Are conditional cash transfers effective in urban areas? Evidence from Mexico
AbstractConditional cash transfer (CCT) programs have spread worldwide as a new form of social assistance for the poor. Previous evaluations of CCT programs focus mainly on rural settings, and little is known about their effects in urban areas. This paper studies the short-term (1- and 2-year) effects of the Mexican Oportunidades CCT program on urban children/youth. The program provides financial incentives for children/youth to attend school and for family members to visit health clinics. To participate, families had to sign up for the program and be deemed eligible. Difference-in-difference propensity score-matching estimates indicate that the program is successful in increasing school enrollment, schooling attainment and time devoted to homework for girls and boys and in decreasing working rates of boys.
Download InfoIf you experience problems downloading a file, check if you have the proper application to view it first. In case of further problems read the IDEAS help page. Note that these files are not on the IDEAS site. Please be patient as the files may be large.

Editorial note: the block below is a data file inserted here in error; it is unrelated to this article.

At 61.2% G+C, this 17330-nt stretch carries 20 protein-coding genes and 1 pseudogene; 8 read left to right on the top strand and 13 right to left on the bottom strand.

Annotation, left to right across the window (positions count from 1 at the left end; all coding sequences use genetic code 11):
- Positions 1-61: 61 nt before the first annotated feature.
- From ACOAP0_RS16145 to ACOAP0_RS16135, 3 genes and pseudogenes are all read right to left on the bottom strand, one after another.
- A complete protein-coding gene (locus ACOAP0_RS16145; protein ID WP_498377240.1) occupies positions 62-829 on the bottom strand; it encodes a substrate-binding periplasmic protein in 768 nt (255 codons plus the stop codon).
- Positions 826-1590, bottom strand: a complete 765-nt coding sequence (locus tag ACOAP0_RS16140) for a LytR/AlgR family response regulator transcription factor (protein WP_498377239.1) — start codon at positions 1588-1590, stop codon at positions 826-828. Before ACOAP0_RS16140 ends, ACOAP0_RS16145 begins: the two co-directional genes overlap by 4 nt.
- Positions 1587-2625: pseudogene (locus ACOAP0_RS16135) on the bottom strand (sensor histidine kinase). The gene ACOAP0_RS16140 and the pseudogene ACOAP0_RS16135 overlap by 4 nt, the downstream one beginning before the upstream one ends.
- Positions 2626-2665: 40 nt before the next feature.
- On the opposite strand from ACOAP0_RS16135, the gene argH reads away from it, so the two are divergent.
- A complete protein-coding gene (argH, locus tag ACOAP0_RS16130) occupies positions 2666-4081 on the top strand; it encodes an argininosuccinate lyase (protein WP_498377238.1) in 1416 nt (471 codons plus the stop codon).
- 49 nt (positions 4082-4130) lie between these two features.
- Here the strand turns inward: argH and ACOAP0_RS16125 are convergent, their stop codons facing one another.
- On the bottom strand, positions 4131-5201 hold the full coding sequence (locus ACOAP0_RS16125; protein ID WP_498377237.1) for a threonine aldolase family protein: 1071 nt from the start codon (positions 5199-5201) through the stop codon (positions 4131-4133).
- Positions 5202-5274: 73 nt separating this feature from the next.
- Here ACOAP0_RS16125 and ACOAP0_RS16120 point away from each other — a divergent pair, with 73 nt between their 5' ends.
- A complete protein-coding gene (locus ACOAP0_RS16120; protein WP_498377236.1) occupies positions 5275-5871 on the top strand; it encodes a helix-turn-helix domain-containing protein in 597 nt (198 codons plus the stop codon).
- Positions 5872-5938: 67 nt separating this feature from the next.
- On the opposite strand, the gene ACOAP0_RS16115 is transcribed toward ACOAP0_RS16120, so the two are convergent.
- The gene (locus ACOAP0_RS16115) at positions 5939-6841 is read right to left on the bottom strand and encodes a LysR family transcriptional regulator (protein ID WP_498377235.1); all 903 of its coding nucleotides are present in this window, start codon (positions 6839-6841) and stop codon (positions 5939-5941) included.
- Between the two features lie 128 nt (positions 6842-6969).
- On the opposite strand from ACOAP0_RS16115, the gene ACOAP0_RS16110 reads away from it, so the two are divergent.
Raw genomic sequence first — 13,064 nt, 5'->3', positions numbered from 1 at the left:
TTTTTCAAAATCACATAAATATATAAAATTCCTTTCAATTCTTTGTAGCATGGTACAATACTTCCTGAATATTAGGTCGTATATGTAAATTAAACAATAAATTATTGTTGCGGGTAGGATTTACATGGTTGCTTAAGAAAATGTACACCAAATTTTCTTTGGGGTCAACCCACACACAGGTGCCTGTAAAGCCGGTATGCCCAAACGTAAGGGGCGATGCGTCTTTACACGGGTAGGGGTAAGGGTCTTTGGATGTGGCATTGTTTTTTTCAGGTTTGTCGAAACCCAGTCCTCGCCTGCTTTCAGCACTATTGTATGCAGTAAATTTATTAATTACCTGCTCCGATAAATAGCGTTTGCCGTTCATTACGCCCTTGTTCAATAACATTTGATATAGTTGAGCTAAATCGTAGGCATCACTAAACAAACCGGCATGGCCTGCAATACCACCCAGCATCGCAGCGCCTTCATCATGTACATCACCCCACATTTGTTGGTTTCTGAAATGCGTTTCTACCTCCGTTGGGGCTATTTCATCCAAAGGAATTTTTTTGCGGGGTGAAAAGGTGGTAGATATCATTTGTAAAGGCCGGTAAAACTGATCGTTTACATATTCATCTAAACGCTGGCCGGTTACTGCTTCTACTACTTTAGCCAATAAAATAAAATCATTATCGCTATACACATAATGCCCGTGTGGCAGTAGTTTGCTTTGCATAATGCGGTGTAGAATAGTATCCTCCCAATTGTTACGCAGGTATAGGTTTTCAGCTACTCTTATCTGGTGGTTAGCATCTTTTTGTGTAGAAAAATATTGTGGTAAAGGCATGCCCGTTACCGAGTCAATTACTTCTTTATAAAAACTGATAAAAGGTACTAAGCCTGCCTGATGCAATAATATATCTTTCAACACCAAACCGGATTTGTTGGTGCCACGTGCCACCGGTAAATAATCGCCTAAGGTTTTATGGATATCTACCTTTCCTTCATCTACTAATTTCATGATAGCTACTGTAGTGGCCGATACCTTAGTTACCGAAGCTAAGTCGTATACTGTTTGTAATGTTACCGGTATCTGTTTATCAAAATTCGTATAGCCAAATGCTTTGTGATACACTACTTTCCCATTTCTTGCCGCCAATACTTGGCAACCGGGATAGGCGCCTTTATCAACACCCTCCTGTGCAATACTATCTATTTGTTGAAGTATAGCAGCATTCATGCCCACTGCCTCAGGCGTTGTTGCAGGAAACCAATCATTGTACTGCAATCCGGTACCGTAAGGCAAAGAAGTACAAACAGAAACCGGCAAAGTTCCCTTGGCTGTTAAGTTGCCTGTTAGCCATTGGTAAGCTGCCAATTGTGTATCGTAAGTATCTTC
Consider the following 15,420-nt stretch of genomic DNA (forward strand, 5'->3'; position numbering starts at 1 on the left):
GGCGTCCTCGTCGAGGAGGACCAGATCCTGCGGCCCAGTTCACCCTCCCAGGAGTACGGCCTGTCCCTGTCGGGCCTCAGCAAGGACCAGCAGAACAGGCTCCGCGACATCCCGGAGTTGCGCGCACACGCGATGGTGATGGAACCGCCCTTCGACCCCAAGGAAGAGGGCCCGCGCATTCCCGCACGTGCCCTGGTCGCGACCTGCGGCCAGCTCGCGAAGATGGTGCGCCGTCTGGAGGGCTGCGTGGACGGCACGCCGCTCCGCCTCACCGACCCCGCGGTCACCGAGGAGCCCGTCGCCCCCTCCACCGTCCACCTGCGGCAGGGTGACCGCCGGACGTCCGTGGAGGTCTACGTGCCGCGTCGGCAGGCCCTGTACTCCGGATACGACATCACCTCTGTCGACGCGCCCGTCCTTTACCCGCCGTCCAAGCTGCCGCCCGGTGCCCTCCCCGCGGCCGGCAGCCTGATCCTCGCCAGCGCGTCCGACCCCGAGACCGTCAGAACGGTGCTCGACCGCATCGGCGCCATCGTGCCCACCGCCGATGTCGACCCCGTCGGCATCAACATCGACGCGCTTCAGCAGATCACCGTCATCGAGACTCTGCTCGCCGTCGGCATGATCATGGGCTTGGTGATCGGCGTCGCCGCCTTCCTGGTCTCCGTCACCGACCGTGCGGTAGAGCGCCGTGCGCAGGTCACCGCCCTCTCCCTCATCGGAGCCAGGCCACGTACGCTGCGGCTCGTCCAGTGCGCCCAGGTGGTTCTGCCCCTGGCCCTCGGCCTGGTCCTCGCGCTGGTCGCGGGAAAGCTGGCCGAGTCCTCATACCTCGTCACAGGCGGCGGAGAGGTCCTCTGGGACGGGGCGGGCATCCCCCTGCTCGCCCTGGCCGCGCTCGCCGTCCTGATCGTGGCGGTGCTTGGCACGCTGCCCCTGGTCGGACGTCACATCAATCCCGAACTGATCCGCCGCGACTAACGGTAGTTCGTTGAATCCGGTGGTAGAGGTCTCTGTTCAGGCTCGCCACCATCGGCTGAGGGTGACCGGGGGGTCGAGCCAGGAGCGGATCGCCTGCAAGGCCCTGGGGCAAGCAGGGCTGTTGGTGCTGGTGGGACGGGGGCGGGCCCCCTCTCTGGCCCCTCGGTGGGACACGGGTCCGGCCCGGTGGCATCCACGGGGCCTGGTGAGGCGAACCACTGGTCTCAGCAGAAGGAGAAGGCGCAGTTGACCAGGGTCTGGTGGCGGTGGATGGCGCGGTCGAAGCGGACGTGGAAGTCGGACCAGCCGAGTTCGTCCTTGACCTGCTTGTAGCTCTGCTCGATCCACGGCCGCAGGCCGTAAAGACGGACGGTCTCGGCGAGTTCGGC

Bibliographic InfoArticle provided by Taylor & Francis Journals in its journal Education Economics.
Volume (Year): 20 (2012)
Issue (Month): 3 (February)
Contact details of provider:
Web page: http://www.tandfonline.com/CEDE20
Other versions of this item:
- Jere R. Behrman & Jorge Gallardo-Garcia & Susan W. Parker & Petra E. Todd & Viviana Velez-Grajales, 2011. "Are Conditional Cash Transfers Effective in Urban Areas? Evidence from Mexico," PIER Working Paper Archive 11-024, Penn Institute for Economic Research, Department of Economics, University of Pennsylvania.
- I21 - Health, Education, and Welfare - - Education - - - Analysis of Education
- I28 - Health, Education, and Welfare - - Education - - - Government Policy
- J24 - Labor and Demographic Economics - - Demand and Supply of Labor - - - Human Capital; Skills; Occupational Choice; Labor Productivity
Please report citation or reference errors to , or , if you are the registered author of the cited work, log in to your RePEc Author Service profile, click on "citations" and make appropriate adjustments.: